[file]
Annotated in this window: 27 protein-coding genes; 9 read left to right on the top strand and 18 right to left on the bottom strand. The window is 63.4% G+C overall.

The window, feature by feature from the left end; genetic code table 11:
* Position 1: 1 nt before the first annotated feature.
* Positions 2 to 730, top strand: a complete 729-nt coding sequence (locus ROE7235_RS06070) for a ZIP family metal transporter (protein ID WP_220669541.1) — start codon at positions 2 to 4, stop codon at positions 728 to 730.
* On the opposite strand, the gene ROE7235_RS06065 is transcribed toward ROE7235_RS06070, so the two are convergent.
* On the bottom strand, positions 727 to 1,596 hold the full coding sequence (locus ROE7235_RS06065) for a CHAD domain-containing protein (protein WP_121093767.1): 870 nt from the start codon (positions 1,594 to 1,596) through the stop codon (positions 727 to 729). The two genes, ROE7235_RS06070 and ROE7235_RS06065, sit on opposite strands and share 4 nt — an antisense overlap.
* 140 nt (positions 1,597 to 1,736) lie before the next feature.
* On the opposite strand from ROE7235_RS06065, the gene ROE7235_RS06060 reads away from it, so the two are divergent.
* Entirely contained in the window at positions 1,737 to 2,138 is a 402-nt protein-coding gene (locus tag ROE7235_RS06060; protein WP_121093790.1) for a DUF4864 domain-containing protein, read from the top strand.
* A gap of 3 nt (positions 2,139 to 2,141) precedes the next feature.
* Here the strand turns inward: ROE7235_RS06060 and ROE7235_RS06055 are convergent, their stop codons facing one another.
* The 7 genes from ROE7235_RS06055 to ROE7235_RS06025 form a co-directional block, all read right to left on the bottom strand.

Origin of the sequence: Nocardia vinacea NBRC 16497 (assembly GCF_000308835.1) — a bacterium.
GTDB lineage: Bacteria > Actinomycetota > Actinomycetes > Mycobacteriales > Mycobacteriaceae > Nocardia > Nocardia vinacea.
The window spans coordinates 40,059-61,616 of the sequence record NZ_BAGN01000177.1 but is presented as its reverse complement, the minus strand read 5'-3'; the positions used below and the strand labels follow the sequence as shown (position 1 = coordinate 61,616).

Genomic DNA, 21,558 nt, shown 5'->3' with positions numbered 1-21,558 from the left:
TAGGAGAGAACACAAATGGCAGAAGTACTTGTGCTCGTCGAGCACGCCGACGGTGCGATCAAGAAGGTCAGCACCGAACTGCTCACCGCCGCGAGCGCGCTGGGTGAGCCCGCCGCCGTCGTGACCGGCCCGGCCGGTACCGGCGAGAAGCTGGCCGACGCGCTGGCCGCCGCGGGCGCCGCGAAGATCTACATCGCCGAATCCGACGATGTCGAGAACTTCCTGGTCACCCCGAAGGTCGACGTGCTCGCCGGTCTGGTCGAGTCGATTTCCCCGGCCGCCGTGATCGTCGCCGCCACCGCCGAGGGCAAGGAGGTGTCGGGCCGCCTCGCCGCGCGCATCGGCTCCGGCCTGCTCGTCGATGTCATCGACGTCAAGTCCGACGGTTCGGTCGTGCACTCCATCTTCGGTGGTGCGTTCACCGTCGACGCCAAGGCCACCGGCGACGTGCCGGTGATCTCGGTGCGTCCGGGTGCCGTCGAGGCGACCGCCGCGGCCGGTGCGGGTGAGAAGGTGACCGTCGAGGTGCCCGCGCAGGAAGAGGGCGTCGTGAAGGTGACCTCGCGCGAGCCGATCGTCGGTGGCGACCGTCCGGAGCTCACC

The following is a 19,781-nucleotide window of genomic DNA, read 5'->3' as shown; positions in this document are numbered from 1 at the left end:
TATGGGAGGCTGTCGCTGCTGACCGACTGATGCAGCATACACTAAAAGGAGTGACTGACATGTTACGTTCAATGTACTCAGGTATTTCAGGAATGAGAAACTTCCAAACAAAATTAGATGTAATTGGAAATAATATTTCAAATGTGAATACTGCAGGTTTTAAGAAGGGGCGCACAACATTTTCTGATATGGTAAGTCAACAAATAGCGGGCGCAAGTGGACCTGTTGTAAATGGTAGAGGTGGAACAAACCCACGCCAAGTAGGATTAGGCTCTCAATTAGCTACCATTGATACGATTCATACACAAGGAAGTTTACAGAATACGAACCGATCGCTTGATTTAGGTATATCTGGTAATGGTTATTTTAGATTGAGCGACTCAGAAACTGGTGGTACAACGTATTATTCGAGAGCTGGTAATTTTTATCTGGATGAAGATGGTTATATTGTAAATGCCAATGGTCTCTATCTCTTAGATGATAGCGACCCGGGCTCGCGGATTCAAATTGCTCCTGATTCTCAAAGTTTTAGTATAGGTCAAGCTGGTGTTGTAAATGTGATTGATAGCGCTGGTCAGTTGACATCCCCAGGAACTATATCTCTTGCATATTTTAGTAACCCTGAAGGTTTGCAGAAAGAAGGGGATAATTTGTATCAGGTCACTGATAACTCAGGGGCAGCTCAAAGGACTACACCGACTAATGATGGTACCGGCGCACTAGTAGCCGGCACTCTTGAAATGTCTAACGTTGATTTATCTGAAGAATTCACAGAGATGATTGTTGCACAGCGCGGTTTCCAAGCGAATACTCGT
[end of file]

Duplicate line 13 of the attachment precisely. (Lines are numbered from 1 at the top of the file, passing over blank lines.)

Origin of the sequence: Nocardia vinacea NBRC 16497 (assembly GCF_000308835.1) — a bacterium.